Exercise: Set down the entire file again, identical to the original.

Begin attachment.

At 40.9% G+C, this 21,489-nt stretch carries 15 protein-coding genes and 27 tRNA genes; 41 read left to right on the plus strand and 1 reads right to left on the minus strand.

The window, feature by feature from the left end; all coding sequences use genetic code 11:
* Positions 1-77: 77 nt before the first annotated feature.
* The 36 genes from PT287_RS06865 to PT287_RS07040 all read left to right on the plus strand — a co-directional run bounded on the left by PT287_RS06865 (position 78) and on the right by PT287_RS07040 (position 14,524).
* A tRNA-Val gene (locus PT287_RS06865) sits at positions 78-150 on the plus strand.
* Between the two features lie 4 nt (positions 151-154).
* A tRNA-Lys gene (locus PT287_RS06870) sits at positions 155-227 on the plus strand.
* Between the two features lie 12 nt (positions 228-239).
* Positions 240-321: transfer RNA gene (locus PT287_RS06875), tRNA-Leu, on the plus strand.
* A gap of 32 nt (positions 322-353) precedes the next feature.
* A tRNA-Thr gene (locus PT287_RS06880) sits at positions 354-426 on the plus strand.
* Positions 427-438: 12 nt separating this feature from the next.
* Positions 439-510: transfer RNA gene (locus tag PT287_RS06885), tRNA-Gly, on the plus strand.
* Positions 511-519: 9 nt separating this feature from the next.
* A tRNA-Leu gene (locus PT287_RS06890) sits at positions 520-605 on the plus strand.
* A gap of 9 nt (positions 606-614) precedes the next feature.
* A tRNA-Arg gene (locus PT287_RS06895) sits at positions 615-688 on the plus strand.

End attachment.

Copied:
At 40.9% G+C, this 21,489-nt stretch carries 15 protein-coding genes and 27 tRNA genes; 41 read left to right on the plus strand and 1 reads right to left on the minus strand.

The window, feature by feature from the left end; all coding sequences use genetic code 11:
* Positions 1-77: 77 nt before the first annotated feature.
* The 36 genes from PT287_RS06865 to PT287_RS07040 all read left to right on the plus strand — a co-directional run bounded on the left by PT287_RS06865 (position 78) and on the right by PT287_RS07040 (position 14,524).
* A tRNA-Val gene (locus PT287_RS06865) sits at positions 78-150 on the plus strand.
* Between the two features lie 4 nt (positions 151-154).
* A tRNA-Lys gene (locus PT287_RS06870) sits at positions 155-227 on the plus strand.
* Between the two features lie 12 nt (positions 228-239).
* Positions 240-321: transfer RNA gene (locus PT287_RS06875), tRNA-Leu, on the plus strand.
* A gap of 32 nt (positions 322-353) precedes the next feature.
* A tRNA-Thr gene (locus PT287_RS06880) sits at positions 354-426 on the plus strand.
* Positions 427-438: 12 nt separating this feature from the next.
* Positions 439-510: transfer RNA gene (locus tag PT287_RS06885), tRNA-Gly, on the plus strand.
* Positions 511-519: 9 nt separating this feature from the next.
* A tRNA-Leu gene (locus PT287_RS06890) sits at positions 520-605 on the plus strand.
* A gap of 9 nt (positions 606-614) precedes the next feature.
* A tRNA-Arg gene (locus PT287_RS06895) sits at positions 615-688 on the plus strand.